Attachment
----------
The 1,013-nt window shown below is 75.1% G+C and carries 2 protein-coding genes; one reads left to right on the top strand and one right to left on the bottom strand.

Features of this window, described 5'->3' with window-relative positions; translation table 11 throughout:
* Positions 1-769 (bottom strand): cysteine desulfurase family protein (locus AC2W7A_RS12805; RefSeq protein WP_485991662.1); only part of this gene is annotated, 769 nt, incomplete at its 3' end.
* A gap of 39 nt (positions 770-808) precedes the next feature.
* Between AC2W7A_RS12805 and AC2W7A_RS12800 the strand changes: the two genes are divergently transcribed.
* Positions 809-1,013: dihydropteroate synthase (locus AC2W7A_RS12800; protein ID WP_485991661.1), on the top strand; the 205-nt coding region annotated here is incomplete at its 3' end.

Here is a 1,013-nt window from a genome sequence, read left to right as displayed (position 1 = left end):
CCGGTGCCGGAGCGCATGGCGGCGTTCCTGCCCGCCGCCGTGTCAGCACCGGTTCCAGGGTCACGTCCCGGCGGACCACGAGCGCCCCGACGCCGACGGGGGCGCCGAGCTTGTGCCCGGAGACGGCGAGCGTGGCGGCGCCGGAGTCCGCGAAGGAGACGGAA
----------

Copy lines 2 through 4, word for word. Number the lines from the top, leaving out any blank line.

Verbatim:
Features of this window, described 5'->3' with window-relative positions; translation table 11 throughout:
* Positions 1-769 (bottom strand): cysteine desulfurase family protein (locus AC2W7A_RS12805; RefSeq protein WP_485991662.1); only part of this gene is annotated, 769 nt, incomplete at its 3' end.
* A gap of 39 nt (positions 770-808) precedes the next feature.